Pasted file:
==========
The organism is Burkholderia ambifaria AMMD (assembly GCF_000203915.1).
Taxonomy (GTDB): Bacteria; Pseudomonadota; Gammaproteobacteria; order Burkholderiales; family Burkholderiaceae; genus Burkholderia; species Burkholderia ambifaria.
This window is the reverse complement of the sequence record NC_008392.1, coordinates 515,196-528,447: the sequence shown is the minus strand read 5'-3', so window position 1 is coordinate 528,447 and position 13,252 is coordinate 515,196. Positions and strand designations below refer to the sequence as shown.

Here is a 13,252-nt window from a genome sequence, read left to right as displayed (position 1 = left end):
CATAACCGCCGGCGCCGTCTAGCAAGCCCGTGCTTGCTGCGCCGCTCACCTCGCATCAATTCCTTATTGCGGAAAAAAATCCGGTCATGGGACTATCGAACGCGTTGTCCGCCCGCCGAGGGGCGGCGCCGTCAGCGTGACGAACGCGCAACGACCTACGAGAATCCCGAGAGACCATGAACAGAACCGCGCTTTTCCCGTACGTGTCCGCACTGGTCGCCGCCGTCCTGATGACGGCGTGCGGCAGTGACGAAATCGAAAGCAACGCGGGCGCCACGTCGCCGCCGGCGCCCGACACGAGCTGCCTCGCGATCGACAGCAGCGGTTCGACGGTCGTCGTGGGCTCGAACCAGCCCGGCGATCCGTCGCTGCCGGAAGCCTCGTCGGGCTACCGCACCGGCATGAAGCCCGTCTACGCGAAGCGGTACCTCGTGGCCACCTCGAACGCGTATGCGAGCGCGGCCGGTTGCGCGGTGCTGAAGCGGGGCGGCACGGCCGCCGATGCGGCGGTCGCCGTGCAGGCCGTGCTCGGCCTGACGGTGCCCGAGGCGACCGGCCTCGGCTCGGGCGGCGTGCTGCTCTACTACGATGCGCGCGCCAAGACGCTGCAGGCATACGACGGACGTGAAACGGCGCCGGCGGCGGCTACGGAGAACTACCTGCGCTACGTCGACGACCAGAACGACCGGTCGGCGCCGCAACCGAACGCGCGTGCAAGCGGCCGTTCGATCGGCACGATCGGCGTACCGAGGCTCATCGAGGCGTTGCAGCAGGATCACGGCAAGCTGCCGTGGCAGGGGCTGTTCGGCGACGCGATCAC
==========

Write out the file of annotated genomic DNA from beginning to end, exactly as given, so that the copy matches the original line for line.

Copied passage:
The organism is Burkholderia ambifaria AMMD (assembly GCF_000203915.1).
Taxonomy (GTDB): Bacteria; Pseudomonadota; Gammaproteobacteria; order Burkholderiales; family Burkholderiaceae; genus Burkholderia; species Burkholderia ambifaria.
This window is the reverse complement of the sequence record NC_008392.1, coordinates 515,196-528,447: the sequence shown is the minus strand read 5'-3', so window position 1 is coordinate 528,447 and position 13,252 is coordinate 515,196. Positions and strand designations below refer to the sequence as shown.

Here is a 13,252-nt window from a genome sequence, read left to right as displayed (position 1 = left end):
CATAACCGCCGGCGCCGTCTAGCAAGCCCGTGCTTGCTGCGCCGCTCACCTCGCATCAATTCCTTATTGCGGAAAAAAATCCGGTCATGGGACTATCGAACGCGTTGTCCGCCCGCCGAGGGGCGGCGCCGTCAGCGTGACGAACGCGCAACGACCTACGAGAATCCCGAGAGACCATGAACAGAACCGCGCTTTTCCCGTACGTGTCCGCACTGGTCGCCGCCGTCCTGATGACGGCGTGCGGCAGTGACGAAATCGAAAGCAACGCGGGCGCCACGTCGCCGCCGGCGCCCGACACGAGCTGCCTCGCGATCGACAGCAGCGGTTCGACGGTCGTCGTGGGCTCGAACCAGCCCGGCGATCCGTCGCTGCCGGAAGCCTCGTCGGGCTACCGCACCGGCATGAAGCCCGTCTACGCGAAGCGGTACCTCGTGGCCACCTCGAACGCGTATGCGAGCGCGGCCGGTTGCGCGGTGCTGAAGCGGGGCGGCACGGCCGCCGATGCGGCGGTCGCCGTGCAGGCCGTGCTCGGCCTGACGGTGCCCGAGGCGACCGGCCTCGGCTCGGGCGGCGTGCTGCTCTACTACGATGCGCGCGCCAAGACGCTGCAGGCATACGACGGACGTGAAACGGCGCCGGCGGCGGCTACGGAGAACTACCTGCGCTACGTCGACGACCAGAACGACCGGTCGGCGCCGCAACCGAACGCGCGTGCAAGCGGCCGTTCGATCGGCACGATCGGCGTACCGAGGCTCATCGAGGCGTTGCAGCAGGATCACGGCAAGCTGCCGTGGCAGGGGCTGTTCGGCGACGCGATCAC